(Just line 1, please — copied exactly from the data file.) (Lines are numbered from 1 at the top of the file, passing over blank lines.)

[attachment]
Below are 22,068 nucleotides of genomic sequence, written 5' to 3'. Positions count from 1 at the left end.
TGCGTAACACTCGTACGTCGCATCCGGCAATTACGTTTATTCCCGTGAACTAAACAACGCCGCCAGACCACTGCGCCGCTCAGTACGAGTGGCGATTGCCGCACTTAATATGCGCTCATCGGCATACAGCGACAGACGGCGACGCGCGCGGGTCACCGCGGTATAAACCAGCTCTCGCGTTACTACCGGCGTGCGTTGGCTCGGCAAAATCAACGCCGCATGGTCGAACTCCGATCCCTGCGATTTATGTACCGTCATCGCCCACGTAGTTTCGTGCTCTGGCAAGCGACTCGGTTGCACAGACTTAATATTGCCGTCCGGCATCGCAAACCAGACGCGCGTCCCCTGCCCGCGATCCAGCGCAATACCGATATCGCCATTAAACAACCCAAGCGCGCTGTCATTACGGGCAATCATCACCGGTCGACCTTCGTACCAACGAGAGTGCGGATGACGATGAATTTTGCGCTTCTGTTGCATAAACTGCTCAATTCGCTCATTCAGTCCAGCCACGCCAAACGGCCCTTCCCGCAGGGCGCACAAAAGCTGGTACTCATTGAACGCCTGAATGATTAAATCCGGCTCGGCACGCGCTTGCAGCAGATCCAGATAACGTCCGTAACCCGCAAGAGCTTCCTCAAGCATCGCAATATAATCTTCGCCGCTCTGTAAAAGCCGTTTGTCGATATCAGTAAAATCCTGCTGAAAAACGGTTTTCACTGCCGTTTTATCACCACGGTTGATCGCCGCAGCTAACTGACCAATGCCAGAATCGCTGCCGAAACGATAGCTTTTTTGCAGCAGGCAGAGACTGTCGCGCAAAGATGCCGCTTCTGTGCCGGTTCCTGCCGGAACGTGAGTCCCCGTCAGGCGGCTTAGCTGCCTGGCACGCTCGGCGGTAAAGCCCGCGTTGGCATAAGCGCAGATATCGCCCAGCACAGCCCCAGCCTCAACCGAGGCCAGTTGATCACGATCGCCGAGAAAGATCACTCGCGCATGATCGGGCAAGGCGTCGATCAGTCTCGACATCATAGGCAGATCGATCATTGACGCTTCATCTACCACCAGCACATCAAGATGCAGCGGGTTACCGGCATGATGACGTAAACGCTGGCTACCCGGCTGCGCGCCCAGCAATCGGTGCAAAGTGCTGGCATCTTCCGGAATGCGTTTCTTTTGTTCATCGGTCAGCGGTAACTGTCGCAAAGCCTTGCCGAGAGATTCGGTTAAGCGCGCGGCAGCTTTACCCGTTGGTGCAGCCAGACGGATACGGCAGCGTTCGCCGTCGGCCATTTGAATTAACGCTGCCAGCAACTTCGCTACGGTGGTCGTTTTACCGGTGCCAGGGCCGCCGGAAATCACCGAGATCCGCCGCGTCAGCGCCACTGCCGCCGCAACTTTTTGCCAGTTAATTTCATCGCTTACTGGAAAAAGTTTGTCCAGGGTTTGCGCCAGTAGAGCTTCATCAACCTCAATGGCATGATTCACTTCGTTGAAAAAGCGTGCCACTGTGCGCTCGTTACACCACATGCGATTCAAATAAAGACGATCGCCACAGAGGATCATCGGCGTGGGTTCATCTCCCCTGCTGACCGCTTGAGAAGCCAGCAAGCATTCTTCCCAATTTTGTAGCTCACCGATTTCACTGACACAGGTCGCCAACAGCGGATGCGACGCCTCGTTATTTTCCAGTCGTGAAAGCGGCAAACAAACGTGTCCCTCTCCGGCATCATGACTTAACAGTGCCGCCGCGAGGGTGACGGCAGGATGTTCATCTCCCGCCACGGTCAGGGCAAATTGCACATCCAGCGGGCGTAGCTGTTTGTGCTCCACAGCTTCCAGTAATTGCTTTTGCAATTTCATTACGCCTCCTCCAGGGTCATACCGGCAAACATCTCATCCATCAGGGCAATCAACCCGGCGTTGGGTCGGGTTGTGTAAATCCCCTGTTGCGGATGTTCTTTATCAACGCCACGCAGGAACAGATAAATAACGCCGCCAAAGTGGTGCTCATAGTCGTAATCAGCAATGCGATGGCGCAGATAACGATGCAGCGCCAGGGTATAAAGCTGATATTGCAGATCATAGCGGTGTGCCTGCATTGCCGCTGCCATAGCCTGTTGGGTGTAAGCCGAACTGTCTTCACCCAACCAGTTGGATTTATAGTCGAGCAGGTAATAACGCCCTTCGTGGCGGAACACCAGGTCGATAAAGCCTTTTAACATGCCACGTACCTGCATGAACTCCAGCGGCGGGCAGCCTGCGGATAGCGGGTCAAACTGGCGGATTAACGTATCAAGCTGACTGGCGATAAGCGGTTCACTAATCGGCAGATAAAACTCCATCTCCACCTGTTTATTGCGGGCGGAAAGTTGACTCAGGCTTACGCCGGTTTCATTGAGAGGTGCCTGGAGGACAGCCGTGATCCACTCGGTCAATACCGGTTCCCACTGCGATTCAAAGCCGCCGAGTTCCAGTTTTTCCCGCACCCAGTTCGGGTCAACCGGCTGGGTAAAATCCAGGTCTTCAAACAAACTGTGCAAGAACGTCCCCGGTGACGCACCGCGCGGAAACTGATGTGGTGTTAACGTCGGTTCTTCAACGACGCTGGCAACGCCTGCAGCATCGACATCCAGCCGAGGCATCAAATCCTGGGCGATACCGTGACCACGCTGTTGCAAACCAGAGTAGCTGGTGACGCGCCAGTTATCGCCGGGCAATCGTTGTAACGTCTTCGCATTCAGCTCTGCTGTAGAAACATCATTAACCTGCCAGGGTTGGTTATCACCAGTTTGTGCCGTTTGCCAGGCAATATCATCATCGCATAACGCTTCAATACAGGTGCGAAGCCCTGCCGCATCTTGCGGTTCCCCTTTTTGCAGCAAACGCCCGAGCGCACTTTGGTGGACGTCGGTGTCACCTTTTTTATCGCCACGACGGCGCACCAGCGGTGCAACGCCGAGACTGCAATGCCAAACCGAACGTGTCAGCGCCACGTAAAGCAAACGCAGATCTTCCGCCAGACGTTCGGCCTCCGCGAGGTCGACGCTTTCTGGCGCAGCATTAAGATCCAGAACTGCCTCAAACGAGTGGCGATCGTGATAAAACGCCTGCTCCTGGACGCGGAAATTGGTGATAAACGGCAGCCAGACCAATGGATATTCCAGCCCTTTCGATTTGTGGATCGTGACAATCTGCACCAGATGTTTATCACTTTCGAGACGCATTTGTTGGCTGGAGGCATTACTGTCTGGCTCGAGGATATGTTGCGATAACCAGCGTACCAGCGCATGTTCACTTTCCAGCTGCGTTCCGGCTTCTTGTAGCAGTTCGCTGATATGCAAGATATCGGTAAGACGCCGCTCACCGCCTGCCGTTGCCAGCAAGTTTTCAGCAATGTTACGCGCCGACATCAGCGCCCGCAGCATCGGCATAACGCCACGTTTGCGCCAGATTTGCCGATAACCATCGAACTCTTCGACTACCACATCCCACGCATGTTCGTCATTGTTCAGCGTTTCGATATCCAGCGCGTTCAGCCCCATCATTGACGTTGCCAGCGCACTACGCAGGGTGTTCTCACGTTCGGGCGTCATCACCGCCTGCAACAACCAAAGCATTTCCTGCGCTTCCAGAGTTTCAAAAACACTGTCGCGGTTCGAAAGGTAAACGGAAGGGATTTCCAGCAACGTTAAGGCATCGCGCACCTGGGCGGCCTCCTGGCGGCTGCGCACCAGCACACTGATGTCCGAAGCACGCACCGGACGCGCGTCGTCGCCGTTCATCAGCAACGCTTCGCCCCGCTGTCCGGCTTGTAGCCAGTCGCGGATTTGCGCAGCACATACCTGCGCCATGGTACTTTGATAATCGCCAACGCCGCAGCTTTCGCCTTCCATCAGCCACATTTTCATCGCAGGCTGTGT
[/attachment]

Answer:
Below are 22,068 nucleotides of genomic sequence, written 5' to 3'. Positions count from 1 at the left end.